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Coherent Manipulation of Rotational States of Single Molecules via Direct Frequency Comb Excitation

Periodic Reporting for period 1 - COMAMOC (Coherent Manipulation of Rotational States of Single Molecules via Direct Frequency Comb Excitation)

Reporting period: 2018-05-01 to 2020-04-30

The increasing ability to manipulate physical systems at the most fundamental quantum level is currently leading to a wave of new technologies that have superior performance and capabilities for many applications in metrology, sensing, communication, simulation and computing. In this context, trapped and laser-cooled atomic ions have proven to be an outstanding system. Their exploitation, is however, typically limited by their coupling to time-varying stray magnetic fields which shortens the time available to perform high precision measurements, quantum simulations or to process quantum information. In this perspective, molecular ions are very promising because they can be made almost insensitive to magnetic field fluctuations. Their complex internal structure, however, makes quantum control of molecular ions very challenging. The action COMAMOC (“COherent MAnipulation of rotational states of single Molecules via direct frequency Comb excitation”) aimed at achieving full deterministic coherent control over the quantum states of a single molecular ion by demonstrating, on a test molecule MgH+, frequency comb driven manipulation of its rotational states. This innovative approach is today made possible by the development of frequency comb laser technologies and by the invention of a refined non-destructive state detection technique named “quantum logic spectroscopy”.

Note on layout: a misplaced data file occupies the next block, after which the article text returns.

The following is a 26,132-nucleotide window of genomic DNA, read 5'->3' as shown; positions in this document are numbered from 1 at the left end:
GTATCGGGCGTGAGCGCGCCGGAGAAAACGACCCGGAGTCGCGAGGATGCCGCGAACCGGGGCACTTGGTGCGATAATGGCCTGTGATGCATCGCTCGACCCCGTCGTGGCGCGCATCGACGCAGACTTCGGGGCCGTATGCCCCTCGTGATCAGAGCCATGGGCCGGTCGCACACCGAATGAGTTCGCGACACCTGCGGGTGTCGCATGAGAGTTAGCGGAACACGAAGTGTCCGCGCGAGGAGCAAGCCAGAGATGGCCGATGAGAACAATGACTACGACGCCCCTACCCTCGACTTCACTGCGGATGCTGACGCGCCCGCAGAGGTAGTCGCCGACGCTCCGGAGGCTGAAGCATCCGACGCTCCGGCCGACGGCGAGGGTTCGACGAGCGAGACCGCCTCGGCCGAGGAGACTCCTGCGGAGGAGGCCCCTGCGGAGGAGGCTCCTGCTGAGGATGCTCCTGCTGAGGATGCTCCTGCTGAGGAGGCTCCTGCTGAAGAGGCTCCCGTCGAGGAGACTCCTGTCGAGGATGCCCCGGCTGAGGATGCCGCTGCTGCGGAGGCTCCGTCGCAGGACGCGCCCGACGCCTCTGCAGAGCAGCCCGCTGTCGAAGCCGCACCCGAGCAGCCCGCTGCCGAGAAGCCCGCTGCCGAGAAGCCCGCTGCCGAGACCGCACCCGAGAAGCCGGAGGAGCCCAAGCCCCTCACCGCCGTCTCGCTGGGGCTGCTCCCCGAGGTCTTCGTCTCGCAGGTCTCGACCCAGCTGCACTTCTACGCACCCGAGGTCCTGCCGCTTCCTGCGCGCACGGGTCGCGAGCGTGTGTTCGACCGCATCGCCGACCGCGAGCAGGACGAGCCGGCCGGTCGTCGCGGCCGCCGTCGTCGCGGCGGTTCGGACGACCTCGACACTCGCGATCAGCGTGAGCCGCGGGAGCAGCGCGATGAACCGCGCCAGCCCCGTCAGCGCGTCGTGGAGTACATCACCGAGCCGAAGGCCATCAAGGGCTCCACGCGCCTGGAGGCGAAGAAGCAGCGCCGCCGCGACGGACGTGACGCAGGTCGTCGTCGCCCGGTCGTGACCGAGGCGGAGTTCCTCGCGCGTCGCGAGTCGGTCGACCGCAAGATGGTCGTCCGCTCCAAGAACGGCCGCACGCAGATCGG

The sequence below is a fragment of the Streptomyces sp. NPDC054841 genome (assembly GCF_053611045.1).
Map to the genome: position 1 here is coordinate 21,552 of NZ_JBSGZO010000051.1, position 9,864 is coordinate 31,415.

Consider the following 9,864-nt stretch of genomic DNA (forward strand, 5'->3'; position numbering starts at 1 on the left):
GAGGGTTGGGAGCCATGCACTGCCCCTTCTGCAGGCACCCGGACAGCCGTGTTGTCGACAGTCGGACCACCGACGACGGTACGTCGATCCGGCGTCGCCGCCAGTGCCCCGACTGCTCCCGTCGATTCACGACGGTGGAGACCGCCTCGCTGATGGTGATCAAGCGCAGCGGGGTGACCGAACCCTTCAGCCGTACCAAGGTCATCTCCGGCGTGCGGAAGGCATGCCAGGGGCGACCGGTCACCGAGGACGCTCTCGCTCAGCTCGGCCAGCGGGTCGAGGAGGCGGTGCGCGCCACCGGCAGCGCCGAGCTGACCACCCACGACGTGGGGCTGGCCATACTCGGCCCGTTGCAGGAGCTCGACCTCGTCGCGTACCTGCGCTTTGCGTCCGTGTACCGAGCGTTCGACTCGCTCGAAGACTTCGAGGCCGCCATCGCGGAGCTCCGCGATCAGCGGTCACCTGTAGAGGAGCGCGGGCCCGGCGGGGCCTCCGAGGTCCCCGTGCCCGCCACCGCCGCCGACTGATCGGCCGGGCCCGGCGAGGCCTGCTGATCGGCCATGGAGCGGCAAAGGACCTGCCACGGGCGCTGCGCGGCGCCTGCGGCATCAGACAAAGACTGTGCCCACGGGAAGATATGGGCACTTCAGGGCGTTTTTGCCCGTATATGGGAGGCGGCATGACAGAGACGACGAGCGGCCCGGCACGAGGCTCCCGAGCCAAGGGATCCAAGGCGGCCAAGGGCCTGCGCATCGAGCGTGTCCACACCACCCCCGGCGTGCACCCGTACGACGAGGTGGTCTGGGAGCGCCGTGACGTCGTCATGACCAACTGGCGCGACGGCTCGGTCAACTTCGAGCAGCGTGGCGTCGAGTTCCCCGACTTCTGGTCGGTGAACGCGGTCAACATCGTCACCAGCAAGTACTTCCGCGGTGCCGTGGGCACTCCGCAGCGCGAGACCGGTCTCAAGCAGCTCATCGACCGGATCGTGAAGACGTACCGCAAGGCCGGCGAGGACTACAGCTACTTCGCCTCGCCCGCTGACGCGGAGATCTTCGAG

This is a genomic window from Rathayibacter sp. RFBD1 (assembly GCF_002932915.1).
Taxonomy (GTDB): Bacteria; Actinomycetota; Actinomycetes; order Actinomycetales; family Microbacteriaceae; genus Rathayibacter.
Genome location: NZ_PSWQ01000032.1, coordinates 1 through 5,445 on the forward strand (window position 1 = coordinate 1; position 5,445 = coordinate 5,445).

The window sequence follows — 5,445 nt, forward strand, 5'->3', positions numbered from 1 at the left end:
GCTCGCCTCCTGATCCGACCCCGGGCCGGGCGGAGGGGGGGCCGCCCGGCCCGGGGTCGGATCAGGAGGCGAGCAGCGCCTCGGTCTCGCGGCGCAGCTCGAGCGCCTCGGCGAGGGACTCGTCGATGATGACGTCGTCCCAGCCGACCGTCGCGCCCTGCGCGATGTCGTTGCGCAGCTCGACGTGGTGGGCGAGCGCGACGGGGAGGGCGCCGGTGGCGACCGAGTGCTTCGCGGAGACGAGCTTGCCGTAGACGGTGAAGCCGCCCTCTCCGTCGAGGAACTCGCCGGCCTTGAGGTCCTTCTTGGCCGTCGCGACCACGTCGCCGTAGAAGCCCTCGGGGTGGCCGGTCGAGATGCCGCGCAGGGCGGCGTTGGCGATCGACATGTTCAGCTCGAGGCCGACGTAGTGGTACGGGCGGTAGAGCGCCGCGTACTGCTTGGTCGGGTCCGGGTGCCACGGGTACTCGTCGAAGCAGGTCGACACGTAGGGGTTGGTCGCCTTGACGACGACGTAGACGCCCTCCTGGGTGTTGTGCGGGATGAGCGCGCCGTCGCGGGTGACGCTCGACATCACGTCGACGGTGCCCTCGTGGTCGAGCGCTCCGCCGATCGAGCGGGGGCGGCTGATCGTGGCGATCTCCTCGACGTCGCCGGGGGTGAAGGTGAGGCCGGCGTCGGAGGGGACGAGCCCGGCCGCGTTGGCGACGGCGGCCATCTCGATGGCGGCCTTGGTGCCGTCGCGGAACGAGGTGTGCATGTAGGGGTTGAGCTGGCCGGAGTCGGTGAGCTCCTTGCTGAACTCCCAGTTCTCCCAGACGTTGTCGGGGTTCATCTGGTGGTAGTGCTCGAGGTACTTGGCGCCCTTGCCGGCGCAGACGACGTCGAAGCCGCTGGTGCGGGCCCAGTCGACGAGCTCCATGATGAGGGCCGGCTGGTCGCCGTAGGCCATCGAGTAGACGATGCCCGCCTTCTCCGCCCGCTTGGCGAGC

To achieve this goal, the scientific objectives of this Marie Skłodowska Curie Action (MSCA) have been to 1) achieve fast manipulation of both the electronic and motional quantum states of a single atomic ion with a frequency comb laser, 2) to implement quantum logic spectroscopy and 3) to combine the two techniques to perform frequency comb manipulation of pure quantum states of a molecular ion. A parallel goal of the MSCA Individual Fellowship was 4) to foster the development of the individual researcher.

During the project, objective 2 has been reached; objective 1 was almost completed, while important steps have been taken towards the final objective 3. As for objective 4, the action has without any doubts greatly enhanced the development and the career prospects of the individual researcher.